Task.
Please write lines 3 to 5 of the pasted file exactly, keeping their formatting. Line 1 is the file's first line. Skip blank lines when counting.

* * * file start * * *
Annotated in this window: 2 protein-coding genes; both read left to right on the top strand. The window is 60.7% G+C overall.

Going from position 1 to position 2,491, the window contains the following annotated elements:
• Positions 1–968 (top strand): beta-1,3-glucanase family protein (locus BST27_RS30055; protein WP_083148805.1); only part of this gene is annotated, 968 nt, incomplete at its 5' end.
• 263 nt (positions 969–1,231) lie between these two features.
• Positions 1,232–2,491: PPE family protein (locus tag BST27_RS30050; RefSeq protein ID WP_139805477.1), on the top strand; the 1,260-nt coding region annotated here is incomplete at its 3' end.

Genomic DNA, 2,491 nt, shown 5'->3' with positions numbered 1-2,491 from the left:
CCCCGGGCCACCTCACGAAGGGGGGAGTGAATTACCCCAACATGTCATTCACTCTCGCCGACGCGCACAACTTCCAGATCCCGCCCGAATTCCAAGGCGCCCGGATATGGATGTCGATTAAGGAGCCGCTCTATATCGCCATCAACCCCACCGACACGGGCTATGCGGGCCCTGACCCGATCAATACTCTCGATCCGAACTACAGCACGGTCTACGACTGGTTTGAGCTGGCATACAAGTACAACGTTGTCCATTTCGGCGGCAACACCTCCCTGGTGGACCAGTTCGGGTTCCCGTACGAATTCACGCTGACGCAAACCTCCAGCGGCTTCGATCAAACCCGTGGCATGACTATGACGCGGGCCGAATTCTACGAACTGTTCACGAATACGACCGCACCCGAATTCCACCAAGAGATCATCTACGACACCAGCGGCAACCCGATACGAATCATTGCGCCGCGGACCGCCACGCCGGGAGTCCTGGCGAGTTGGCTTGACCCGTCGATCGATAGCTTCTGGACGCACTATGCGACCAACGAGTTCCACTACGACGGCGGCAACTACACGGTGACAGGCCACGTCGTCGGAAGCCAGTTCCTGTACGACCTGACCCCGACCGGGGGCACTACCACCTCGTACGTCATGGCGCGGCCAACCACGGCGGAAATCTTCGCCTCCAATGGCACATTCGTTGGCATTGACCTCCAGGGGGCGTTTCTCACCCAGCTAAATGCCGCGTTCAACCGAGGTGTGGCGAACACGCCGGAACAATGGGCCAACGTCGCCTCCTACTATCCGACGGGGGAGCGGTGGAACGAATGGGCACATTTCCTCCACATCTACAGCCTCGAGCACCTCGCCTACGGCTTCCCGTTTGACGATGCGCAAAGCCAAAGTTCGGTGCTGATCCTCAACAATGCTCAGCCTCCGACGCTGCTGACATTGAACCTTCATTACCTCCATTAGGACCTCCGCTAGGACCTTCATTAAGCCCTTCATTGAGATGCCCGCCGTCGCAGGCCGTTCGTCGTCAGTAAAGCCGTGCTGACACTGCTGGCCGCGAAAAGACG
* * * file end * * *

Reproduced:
• Positions 1–968 (top strand): beta-1,3-glucanase family protein (locus BST27_RS30055; protein WP_083148805.1); only part of this gene is annotated, 968 nt, incomplete at its 5' end.
• 263 nt (positions 969–1,231) lie between these two features.
• Positions 1,232–2,491: PPE family protein (locus tag BST27_RS30050; RefSeq protein ID WP_139805477.1), on the top strand; the 1,260-nt coding region annotated here is incomplete at its 3' end.